While the psychological harm had lasted 40 years for some victims, the defendant had told probation officers he was abused as a child himself and said of his victims: “Why can’t they get over it?”
Cavendish-Coulson’s abuse was uncovered after the father of one boy overheard his son talking about it and contacted the headmaster, Andrew Keith.
But Keith concluded “nothing sinister” had occurred, until weeks later when the defendant was found in a “compromising position” while tutoring another boy privately at a nearby house.
The school covered up the reason for Cavendish-Coulson’s resignation, though governors and doctors were aware of the situation, but did not want to “stir up trouble unnecessarily”. Keith wrote to one parent that police involvement would do “untold damage to the school” and the “quicker we can forgive and forget the better”.
The defendant’s name was, however, put on “List 99” by the education department and he was barred from working in state schools, though not, it appears, from private schools or private tutoring.
He faked references and worked as a tutor in Surrey and for a number of other schools until his past was found out.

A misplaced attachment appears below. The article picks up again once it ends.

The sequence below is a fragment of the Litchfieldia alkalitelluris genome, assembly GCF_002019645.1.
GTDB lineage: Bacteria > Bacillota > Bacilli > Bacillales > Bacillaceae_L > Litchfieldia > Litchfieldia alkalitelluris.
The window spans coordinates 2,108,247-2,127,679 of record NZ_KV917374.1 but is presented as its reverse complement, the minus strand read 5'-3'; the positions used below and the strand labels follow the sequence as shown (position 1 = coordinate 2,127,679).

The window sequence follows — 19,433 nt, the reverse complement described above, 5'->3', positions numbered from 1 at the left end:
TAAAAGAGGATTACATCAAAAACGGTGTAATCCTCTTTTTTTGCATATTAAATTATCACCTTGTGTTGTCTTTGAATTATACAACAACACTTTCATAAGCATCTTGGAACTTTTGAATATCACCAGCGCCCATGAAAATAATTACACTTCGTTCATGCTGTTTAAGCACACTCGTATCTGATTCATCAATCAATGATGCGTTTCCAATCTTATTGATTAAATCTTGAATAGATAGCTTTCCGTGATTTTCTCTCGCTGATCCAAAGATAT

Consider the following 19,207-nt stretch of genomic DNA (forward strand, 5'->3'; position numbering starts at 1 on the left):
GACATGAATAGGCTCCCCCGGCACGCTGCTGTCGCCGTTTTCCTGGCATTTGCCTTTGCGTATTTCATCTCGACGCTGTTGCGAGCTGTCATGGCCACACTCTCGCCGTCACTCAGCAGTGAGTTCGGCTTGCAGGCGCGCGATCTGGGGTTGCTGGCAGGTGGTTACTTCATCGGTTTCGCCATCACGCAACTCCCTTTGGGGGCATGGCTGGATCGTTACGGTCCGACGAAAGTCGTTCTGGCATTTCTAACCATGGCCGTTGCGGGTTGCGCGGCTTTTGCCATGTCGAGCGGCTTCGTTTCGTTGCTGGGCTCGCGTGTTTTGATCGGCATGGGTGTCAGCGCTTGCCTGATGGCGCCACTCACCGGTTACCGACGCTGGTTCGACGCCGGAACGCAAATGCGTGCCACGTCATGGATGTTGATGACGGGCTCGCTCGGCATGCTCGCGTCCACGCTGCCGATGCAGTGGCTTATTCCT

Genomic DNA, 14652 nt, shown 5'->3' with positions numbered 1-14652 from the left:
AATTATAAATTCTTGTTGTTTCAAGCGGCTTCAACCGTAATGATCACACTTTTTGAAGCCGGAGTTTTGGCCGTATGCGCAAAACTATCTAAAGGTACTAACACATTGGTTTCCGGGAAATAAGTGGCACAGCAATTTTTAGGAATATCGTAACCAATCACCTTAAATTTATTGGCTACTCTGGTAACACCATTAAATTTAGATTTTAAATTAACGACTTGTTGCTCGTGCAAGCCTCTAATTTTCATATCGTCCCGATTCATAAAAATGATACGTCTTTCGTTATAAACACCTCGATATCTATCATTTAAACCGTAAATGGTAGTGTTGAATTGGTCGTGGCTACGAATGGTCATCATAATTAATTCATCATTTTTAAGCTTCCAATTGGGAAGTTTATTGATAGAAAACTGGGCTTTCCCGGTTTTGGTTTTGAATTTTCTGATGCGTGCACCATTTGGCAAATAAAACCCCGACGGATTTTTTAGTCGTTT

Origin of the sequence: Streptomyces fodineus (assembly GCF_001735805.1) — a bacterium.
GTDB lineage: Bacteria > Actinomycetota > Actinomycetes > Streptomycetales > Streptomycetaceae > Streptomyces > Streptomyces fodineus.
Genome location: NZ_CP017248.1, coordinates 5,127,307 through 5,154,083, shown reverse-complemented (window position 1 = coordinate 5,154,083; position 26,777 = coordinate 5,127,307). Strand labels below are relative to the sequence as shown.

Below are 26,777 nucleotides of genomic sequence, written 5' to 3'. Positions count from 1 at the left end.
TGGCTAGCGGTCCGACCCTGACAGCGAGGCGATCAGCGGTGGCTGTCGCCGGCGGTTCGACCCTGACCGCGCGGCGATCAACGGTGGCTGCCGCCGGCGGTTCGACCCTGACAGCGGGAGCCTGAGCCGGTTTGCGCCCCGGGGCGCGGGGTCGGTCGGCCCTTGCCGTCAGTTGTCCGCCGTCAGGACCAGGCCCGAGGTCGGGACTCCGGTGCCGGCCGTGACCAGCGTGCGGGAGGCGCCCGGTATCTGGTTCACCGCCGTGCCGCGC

Jeremy Laskar QC, mitigating for the defendant, said: “The climate during the 1970s was as far removed from the climate that exists today than can possibly be imagined. I do not seek to suggest that what occurred all those years ago was any less reprehensible.
“When one listens to the regime that existed in the school in the 70s it does, from today’s perspective, seem rather Victorian.”
Judge Dutton interrupted: “Dickensian. Dotheboys Hall. Extra-ordinary.”
Cavendish-Coulson was known as Coulson at the school and when and how he acquired his double-barrelled name is unclear. He was noted for wearing an academic gown while teaching, and affecting the manners and accent of an upper-class public schoolboy, claiming to be an old Etonian. He had a conviction for fraud after adopting the names of peers of the realm to write cheques. In fact he was born in Stockport, the son of a post office worker, and went to a state school.
Martin Hallam, chair of governors at Terra Nova, said: “These offences are abhorrent and deplorable, especially by a teacher on young and trusting children. Our first thoughts are with the victims, who will have lived with this dreadful experience for their entire adult lives.
“We very much hope that the conviction of this man will enable them to begin a process of closing a very long and distressing chapter in their lives.
“I would like to make a full, sincere and heartfelt apology to each and every one of the victims for the fact that these offences were committed by a teacher at the school.”
He said Terra Nova took child protection seriously and had a clear safeguarding policy.
“The school would in no way condone the ‘covering up’ of any allegations or behaviour that could risk a child’s welfare … We are very clear that it is the right of every child to feel safe, happy and secure at school and we take very seriously the trust placed in us by the children and their parents,” he said.